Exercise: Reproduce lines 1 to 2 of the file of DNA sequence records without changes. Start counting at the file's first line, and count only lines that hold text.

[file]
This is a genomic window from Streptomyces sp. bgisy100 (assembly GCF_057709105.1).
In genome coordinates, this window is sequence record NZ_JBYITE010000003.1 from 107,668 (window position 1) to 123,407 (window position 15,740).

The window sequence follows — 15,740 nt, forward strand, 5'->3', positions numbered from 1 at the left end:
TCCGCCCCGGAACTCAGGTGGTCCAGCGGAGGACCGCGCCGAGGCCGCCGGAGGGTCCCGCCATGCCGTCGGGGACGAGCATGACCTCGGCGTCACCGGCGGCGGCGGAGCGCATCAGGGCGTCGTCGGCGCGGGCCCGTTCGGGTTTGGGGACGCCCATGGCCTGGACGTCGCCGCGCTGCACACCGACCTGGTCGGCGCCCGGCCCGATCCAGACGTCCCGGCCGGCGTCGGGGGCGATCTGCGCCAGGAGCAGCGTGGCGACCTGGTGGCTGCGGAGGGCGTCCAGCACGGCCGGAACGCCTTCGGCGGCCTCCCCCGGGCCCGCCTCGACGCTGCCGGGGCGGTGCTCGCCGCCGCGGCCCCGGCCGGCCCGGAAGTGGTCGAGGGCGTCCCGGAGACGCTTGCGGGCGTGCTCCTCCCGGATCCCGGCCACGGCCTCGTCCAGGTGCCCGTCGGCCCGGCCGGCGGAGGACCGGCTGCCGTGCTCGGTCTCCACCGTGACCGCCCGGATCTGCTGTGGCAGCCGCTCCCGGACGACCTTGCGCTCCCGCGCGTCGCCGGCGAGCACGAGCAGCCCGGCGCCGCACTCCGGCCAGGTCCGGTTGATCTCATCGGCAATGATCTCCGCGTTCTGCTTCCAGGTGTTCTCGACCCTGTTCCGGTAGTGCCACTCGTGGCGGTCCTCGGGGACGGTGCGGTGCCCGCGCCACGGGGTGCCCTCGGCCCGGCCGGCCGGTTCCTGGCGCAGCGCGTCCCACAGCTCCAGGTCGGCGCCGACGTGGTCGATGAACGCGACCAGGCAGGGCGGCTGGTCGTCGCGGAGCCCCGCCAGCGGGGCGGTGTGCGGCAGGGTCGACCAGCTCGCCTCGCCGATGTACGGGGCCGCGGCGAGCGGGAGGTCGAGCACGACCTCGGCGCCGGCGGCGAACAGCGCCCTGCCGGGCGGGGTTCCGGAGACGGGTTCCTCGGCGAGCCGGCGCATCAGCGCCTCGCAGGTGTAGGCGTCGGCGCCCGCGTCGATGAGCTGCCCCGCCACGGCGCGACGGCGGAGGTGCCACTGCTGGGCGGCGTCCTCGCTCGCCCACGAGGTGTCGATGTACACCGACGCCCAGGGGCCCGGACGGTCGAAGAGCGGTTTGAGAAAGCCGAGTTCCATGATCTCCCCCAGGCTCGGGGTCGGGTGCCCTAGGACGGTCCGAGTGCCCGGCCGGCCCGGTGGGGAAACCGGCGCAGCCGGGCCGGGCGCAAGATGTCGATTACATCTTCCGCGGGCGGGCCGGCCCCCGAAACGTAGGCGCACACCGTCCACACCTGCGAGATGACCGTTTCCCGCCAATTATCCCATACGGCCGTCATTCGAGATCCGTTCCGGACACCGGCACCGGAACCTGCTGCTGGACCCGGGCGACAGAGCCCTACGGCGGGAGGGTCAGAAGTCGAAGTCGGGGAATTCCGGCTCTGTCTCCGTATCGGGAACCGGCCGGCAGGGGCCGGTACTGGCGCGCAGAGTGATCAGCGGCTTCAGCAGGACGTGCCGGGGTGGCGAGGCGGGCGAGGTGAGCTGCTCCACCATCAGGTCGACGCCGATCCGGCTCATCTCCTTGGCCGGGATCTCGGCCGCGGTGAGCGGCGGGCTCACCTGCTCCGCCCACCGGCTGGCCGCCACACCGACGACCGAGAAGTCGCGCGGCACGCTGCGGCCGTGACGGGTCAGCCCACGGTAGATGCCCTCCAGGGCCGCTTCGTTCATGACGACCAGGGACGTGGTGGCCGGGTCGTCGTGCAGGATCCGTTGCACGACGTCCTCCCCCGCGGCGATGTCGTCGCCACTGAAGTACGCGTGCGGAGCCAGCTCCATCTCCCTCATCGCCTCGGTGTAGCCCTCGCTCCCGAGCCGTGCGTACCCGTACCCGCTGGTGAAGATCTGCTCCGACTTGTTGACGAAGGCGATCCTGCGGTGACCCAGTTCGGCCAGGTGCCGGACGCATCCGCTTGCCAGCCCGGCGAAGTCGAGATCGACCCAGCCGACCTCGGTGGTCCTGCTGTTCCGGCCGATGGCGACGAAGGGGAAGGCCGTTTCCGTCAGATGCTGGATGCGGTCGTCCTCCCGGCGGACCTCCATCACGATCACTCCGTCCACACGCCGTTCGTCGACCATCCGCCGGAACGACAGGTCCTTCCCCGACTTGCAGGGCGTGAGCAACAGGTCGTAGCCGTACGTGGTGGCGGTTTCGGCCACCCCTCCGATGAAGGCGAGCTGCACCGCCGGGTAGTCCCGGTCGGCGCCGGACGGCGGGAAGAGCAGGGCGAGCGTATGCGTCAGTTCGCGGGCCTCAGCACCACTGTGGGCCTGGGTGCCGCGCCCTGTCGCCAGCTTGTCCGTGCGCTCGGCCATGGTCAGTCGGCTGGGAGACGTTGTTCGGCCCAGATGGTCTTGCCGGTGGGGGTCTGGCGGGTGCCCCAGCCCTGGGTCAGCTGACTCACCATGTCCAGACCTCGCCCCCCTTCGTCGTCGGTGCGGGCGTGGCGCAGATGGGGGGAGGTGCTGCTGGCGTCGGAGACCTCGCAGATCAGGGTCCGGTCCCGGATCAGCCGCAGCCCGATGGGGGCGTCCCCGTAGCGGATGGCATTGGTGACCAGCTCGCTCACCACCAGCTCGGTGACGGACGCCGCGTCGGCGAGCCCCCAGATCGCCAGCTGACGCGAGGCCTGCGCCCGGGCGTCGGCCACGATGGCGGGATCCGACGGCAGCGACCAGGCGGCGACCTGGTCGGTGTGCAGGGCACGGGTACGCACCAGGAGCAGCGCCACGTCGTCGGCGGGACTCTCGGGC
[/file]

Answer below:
This is a genomic window from Streptomyces sp. bgisy100 (assembly GCF_057709105.1).
In genome coordinates, this window is sequence record NZ_JBYITE010000003.1 from 107,668 (window position 1) to 123,407 (window position 15,740).